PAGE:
The Cameron Highlands is one of the most beautiful places to visit in Malaysia. Because it sits at a higher elevation, between 1,100 to 1,600 masl, it’s great for escaping the heat of Kuala Lumpur and taking in some amazing mountain views.
Tea plantations, ancient rain forests and strawberry fields, Cameron Highlands has got it all. And if you’re traveling on a budget, don’t worry. The Cameron Highlands will not break your bank if you travel wisely. Below you’ll find some of the cheapest options on where to stay, what to eat, and what to do when traveling in the Cameron Highlands.
Bus is probably both the cheapest and easiest way to get to the Cameron Highlands (unless you have a friend that owns a car, that is). Here are some tips to make sure your bus ride goes as smoothly as possible.
- First off, DO NOT go to Pudu Sentral! Everywhere we looked online told us to start at this bus station, but when we got there it was empty, and we were informed by some helpful locals that we needed to go to Terminal Bersepadu Selatan (TBS) instead as Pudu Sentral is now CLOSED.
- Once we arrived at TBS it was easy enough to buy a ticket for 35 ringgit (about $12 CAD) to Tanah Rata, which is the main city in the Cameron Highlands.
- The bus ride took us just under five hours, mainly due to the windy roads as you get closer to the Highlands.
Where to Stay
Tanah Rata has a large option of guest houses and/or hostels for the budget-conscious traveler. Most rooms are priced at around 35 ringgit for a single bed in a dorm room and 50 to 60 ringgit for a private room that can sleep two people, with a shared bathroom. Keep in mind that prices may go up during holidays and weekends, so make sure to check ahead.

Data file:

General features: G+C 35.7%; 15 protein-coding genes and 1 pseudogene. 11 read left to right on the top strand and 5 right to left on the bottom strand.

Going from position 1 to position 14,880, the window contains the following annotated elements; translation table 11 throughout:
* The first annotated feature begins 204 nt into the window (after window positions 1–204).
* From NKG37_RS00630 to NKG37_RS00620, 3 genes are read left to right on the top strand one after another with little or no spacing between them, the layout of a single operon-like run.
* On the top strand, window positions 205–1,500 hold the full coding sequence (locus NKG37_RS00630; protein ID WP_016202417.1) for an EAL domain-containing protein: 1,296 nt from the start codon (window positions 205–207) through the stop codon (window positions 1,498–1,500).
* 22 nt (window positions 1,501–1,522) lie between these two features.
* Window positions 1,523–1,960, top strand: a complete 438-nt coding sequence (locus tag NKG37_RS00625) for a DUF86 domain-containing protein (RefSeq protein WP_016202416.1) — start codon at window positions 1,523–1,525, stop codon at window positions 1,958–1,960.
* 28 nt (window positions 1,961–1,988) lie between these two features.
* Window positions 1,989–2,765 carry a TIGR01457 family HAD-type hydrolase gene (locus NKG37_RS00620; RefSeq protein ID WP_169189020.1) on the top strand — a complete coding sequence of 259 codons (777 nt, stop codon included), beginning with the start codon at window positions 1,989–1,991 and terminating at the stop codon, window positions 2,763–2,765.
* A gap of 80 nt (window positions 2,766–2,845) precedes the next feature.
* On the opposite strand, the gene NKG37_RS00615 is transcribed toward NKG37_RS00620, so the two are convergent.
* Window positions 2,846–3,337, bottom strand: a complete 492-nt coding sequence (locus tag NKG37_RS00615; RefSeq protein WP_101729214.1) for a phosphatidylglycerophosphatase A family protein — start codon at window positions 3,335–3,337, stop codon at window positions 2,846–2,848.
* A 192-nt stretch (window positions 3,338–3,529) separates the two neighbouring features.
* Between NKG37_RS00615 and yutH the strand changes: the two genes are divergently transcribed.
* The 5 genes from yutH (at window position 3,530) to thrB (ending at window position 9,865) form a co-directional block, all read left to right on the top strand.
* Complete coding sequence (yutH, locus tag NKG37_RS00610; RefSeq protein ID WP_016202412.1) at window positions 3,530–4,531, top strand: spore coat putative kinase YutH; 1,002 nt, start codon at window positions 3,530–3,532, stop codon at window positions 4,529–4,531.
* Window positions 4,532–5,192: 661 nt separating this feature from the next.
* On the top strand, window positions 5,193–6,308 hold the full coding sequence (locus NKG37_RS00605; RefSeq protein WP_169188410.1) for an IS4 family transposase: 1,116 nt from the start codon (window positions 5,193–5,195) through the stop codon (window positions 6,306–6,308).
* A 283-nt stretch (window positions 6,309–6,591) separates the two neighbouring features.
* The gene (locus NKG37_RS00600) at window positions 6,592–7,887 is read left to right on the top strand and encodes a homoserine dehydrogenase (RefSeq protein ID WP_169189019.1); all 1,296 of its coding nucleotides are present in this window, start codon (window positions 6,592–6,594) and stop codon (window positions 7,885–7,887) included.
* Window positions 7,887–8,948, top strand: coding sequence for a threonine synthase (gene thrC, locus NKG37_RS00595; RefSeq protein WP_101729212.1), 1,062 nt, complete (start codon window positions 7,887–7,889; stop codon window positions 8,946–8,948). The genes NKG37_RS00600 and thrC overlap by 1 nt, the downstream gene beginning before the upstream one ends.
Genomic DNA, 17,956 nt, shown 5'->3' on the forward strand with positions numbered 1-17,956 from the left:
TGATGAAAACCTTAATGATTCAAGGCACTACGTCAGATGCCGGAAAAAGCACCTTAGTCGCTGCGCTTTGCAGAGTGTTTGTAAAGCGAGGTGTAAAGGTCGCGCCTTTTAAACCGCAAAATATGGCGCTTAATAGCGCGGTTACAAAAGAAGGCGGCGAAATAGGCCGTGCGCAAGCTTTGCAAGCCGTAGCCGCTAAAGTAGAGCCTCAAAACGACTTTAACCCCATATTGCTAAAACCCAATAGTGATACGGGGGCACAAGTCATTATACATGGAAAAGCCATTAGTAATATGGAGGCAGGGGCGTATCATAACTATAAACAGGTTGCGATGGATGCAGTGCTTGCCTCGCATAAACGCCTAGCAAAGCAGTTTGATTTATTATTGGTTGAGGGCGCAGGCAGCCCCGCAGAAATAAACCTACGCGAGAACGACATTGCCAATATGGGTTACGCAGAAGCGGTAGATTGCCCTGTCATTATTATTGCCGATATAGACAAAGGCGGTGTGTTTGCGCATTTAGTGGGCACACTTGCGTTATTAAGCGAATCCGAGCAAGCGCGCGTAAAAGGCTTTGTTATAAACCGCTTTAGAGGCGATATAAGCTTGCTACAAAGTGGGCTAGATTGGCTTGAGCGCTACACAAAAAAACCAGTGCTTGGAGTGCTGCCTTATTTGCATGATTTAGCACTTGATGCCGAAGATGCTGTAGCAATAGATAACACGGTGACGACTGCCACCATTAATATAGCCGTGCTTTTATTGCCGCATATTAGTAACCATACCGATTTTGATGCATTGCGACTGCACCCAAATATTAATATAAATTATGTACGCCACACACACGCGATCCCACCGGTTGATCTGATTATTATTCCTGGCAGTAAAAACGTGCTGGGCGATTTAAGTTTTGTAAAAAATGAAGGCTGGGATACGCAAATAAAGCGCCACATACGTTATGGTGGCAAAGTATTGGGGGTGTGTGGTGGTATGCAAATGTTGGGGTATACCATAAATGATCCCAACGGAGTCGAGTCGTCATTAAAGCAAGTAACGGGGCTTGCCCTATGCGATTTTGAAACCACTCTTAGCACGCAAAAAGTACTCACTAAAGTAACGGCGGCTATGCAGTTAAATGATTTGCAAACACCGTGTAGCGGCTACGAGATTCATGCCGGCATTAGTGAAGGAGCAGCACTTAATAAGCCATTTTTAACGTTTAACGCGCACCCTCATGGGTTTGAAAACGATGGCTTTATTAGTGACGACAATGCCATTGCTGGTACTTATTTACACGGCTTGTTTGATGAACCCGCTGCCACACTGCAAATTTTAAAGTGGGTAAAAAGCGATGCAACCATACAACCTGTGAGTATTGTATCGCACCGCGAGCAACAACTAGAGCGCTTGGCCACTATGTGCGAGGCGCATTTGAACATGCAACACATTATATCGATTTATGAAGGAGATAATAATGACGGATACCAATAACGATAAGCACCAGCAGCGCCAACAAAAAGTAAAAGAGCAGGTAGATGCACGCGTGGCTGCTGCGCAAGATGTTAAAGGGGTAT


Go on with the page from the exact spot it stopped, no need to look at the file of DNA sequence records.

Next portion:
Here are my top picks for the budget conscious traveler.
- Twin Pines Lodge offers a simple mattress on the floor for only 15 ringgits a night. If comfort is not an issue and you need to save your cash, this deal is for you. Wifi not included.
- Kang Traveller’s Lodge offers a slightly better deal as Wifi is included, but cleanliness is not one of their strong points. Also, they don’t have chargers in the rooms, so you need to go down to the first floor to charge your electronics. May be a bit of an inconvenience if your cell phone is your best friend. If you are traveling solo and are looking to meet other travelers, this may be one of the better options. They have a Jungle Bar where you can get cheap drinks at night and socialize with the other backpackers.
- We stayed at the TJ Lodge and paid between 50 to 60 ringgit (we booked it on Booking.com but later found out it is cheaper to book directly at the front desk) for a private room with two single beds and a shared bathroom. If we would have stayed over the weekend our room would have cost us 68 ringgit, so price can vary widely depending on day and time of year. It’s a nice guest house, fairly quiet, well kept, clean and has a lovely book exchange and common area. Wifi is so-so. Only issue is that if you are on the first floor (as we were), the owner smokes inside, so this smell can permeate throughout the floor. This wouldn’t be an issue if you are on the second floor, but then expect the rooms to be a bit pricier.
To Tour or not to Tour?